In Jabari’s blog, I especially like his most recent post. The prose is eloquent, succinct, and (I don’t know if this was a conscious decision or because the subject of this post is something Jabari is personally attached to) poignant. He says:
My name isn’t Jabari. It’s Parker. And Ahbleza. And Lorenza. And Sonny. And Andrae. And Hashim. These are some of my closest friends, and in many ways, we are all one in the same.
I don’t mean that in a loving “we’re all united” way, I mean that I’ve been called all of their names and they mine on more than one occasion. Why? Because we look alike. Yep. My friend who is three shades lighter than me and has braids that reach his shoulders looks just like me. My brother who weighs 100 pounds fewer than me and who couldn’t grow a beard to save his life, is my identical twin! I’ve had so many non-black friends, teachers, and colleagues call me the other black guy’s name that I’ve lost count. Instead of getting angry, I most feign utter disgust and as whoever has made the mistake if all black people look alike. The guilt and shame on their faces makes up for any hurt feelings. But in all seriousness, do we all look alike? If not, then someone needs to inform about 90% of all comic book artists.
The opening statement of the post is complex. It is not until one reads the whole post that one sees that the opening statement is at one true and at once false. The statement is wistful, but also truthful. Jabari is linked to his friends through friendship but not through superficial surface qualities that other people (choose to) see.
Emily’s blog takes a different, yet still personal, tone from Jabari’s. I particularly liked Emily’s post, Magical Lies. The writing is fluent, conversational in tone, but still professional, and interesting to read. Here is a good extract:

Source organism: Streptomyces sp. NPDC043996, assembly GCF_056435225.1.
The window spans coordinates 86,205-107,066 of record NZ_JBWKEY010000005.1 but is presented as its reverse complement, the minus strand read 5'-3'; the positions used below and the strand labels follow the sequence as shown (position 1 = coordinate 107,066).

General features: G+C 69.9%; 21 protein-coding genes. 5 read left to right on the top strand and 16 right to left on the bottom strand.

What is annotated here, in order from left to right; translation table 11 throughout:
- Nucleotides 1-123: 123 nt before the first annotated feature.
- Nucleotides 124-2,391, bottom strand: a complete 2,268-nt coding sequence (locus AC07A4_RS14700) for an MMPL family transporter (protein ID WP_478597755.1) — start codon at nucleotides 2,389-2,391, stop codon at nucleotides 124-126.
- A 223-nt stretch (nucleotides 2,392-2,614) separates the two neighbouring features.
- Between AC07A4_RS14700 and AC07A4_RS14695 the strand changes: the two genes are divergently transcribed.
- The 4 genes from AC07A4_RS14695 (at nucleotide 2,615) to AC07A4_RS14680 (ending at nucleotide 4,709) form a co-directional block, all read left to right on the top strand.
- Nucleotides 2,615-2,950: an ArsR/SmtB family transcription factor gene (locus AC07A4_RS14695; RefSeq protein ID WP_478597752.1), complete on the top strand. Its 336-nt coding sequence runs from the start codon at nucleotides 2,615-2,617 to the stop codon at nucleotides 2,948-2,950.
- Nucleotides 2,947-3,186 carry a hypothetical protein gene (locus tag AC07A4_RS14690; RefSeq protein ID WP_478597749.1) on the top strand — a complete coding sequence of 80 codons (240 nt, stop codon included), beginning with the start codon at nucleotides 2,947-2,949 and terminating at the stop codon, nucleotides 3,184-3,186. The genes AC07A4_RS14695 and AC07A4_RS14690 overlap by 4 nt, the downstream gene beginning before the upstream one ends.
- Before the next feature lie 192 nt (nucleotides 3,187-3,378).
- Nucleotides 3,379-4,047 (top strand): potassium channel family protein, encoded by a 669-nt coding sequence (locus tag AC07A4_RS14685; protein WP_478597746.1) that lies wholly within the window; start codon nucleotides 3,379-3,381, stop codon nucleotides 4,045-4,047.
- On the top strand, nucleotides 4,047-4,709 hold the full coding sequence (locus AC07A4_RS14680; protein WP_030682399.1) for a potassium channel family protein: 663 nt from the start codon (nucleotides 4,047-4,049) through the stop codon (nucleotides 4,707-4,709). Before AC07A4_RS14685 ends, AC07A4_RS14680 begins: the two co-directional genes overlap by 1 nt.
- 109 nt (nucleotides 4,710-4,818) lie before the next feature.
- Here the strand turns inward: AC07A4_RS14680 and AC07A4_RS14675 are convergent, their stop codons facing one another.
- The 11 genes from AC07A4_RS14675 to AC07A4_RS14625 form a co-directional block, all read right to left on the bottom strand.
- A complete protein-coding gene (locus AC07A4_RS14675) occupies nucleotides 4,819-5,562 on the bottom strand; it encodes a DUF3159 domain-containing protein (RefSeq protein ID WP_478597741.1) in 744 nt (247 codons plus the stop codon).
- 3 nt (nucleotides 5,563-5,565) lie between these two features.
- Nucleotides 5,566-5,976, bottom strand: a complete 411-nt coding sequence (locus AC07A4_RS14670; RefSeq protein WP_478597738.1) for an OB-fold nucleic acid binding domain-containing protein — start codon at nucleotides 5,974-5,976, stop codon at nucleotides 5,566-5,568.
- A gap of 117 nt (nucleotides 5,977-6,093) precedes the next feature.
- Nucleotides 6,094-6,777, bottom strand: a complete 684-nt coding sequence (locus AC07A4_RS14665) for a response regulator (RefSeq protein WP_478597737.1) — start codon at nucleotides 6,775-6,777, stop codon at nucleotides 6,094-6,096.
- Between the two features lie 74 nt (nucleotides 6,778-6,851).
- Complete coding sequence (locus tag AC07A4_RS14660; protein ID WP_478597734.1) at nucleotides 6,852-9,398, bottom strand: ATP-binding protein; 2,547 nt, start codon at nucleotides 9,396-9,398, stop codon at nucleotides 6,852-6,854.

Well it seems as though I should not be so judgmental of the Ancient Greek civilizations. To this day, people tell lies or tales or whatever you want to call them all the time. All it takes is a talented, charismatic speaker or a handful of easily manipulated people to turn a couple of lies into a truth. For example, have you ever collected those Tootsie-Roll lollipop wrappers that have a star and a Native American shooting at it? Well I did–as did a ton of kids in my city. We were all told if we collected a bag of them, we could exchange them for free tootsie pops. I don’t remember if any of us actually ever did this, but we would always try to save a bag full and then lose them all. Either way, cashed prize or not, there was no prize! Tootsie never made the competition as 1/3 of their lollipops have that design. Apparently it was something created by local stores to promote sales of tootsie pops. I am quite distressed to discover this….
But these lies, these misconceptions, whatever you want to call them, they’re everywhere. We tell them for all sorts of reasons. To make up for the fact that we don’t actually know the answer. To sell a product. To just look out for your family and friends. No matter the reason, it’s no lie that we do it. It spreads like rapid fire, almost to the point where the truth can get lost. Makes you wonder what you’ve been told is a lie doesn’t it?